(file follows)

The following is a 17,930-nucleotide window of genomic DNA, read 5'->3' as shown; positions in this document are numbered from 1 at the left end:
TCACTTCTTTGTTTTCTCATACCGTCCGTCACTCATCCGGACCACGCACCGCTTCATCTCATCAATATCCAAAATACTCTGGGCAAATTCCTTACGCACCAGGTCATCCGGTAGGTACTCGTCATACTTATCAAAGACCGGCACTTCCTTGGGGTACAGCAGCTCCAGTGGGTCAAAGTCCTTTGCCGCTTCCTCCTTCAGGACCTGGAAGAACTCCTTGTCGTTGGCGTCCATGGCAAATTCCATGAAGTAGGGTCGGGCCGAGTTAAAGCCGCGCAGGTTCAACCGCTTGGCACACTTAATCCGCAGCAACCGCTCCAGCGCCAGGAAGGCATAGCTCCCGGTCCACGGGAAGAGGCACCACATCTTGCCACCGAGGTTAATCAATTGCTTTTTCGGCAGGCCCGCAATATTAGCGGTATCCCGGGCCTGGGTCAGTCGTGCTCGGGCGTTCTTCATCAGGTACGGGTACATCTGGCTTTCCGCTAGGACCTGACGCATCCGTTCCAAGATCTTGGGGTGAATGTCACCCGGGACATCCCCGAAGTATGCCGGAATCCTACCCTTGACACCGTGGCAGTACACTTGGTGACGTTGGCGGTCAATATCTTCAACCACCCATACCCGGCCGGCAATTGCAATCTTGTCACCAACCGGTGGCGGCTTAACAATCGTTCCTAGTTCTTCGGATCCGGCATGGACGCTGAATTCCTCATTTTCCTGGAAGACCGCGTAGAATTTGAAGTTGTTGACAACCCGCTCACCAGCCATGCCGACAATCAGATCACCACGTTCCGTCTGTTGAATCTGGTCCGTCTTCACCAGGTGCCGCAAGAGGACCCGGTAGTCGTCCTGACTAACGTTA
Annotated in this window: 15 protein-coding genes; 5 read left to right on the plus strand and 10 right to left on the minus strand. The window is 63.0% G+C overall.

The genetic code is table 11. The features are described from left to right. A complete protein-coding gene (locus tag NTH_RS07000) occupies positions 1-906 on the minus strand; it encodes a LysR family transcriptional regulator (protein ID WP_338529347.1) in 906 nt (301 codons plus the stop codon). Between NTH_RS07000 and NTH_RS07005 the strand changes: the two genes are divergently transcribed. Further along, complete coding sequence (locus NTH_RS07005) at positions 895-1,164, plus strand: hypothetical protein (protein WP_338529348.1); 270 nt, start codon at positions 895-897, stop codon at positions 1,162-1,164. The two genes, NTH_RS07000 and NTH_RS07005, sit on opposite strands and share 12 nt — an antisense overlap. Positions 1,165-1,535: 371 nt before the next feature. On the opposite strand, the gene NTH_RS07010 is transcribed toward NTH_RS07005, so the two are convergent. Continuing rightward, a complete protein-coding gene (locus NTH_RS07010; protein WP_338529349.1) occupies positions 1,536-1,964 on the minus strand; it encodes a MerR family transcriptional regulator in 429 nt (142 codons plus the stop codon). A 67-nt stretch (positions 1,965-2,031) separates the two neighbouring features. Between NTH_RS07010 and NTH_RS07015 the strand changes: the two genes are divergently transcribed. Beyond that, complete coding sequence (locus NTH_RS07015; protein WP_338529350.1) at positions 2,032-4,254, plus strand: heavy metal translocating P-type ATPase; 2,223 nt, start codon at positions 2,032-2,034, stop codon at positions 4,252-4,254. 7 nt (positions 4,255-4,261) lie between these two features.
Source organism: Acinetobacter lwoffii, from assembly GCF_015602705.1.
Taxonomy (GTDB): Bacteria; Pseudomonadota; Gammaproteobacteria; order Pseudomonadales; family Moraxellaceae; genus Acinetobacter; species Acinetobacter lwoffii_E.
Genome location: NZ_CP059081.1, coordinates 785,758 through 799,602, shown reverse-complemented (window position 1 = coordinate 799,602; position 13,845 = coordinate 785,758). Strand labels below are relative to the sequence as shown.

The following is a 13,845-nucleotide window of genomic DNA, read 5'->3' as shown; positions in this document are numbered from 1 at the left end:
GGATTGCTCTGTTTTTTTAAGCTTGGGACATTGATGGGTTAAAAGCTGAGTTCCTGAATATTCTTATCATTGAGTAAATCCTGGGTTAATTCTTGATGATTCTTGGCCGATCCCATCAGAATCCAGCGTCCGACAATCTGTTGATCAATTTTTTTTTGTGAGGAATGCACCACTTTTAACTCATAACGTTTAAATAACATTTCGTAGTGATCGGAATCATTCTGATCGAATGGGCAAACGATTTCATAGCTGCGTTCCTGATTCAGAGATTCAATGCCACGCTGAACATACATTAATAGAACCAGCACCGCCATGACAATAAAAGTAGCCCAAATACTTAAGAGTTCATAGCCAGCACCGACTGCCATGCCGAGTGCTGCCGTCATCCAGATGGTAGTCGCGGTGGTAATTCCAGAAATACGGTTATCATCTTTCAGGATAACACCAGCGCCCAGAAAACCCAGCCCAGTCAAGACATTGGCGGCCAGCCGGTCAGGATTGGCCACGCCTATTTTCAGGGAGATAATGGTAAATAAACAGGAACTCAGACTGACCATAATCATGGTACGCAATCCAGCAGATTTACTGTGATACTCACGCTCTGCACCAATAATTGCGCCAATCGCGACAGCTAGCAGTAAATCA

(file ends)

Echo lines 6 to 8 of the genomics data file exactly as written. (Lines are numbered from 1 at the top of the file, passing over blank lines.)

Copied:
Taxonomy (GTDB): Bacteria; Pseudomonadota; Gammaproteobacteria; order Pseudomonadales; family Moraxellaceae; genus Acinetobacter; species Acinetobacter lwoffii_E.
Genome location: NZ_CP059081.1, coordinates 785,758 through 799,602, shown reverse-complemented (window position 1 = coordinate 799,602; position 13,845 = coordinate 785,758). Strand labels below are relative to the sequence as shown.

The following is a 13,845-nucleotide window of genomic DNA, read 5'->3' as shown; positions in this document are numbered from 1 at the left end: